A bone lesion biopsy is the removal of a piece of bone or bone marrow for examination.
The test is done in the following way:
Bone biopsy may also be done under general anesthesia to remove a larger sample. Then surgery to remove the bone can be done if the biopsy exam shows that there is an abnormal growth or cancer.
Follow your provider's instructions on how to prepare. This may include not eating and drinking for several hours before the procedure.
With a needle biopsy, you may feel some discomfort and pressure, even though a local anesthetic is used. You must remain still during the procedure.
After the biopsy, the area may be sore or tender for several days.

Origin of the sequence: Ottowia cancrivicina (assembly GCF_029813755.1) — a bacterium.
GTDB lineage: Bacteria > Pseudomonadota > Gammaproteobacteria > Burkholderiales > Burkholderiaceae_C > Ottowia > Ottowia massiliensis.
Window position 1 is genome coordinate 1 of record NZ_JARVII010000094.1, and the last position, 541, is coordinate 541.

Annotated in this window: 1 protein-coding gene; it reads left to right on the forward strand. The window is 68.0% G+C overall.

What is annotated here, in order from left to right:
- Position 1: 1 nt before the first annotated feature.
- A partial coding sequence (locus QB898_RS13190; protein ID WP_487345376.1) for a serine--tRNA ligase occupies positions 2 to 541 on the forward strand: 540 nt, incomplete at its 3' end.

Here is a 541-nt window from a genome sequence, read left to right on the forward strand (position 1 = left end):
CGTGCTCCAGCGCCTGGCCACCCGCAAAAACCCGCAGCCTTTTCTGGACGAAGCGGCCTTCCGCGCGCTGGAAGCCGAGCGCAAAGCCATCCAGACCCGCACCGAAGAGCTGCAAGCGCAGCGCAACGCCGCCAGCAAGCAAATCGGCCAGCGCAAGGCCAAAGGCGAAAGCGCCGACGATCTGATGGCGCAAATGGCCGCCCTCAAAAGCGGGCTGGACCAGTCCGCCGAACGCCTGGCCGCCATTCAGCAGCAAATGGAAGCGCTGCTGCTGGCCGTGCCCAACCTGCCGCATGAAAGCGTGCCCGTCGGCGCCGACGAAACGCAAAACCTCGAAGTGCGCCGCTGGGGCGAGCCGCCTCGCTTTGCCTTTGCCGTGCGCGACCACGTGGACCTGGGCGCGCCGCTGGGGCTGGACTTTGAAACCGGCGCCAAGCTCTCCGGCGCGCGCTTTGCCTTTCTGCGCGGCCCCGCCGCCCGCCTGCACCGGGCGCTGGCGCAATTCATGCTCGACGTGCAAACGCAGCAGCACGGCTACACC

The most common reasons for bone lesion biopsy are to tell the difference between cancerous and noncancerous bone tumors and to identify other bone or bone marrow problems. It may be performed on people with bone pain and tenderness, particularly if x-ray, CT scan, or other testing reveals a problem.
No abnormal bone tissue is found.
An abnormal result may be any of the following problems.
Benign (noncancerous) bone tumors, such as:
Cancerous tumors, such as:
Abnormal results may also be due to:
Risks of this procedure may include:
A serious risk of this procedure is bone infection. Signs include:
If you have any of these signs, call your provider right away.
People with bone disorders who also have blood clotting disorders may have an increased risk of bleeding.
Reviewed By: C. Benjamin Ma, MD, Professor, Chief, Sports Medicine and Shoulder Service, UCSF Department of Orthopaedic Surgery, San Francisco, CA. Also reviewed by David Zieve, MD, MHA, Medical Director, Brenda Conaway, Editorial Director, and the A.D.A.M. Editorial team.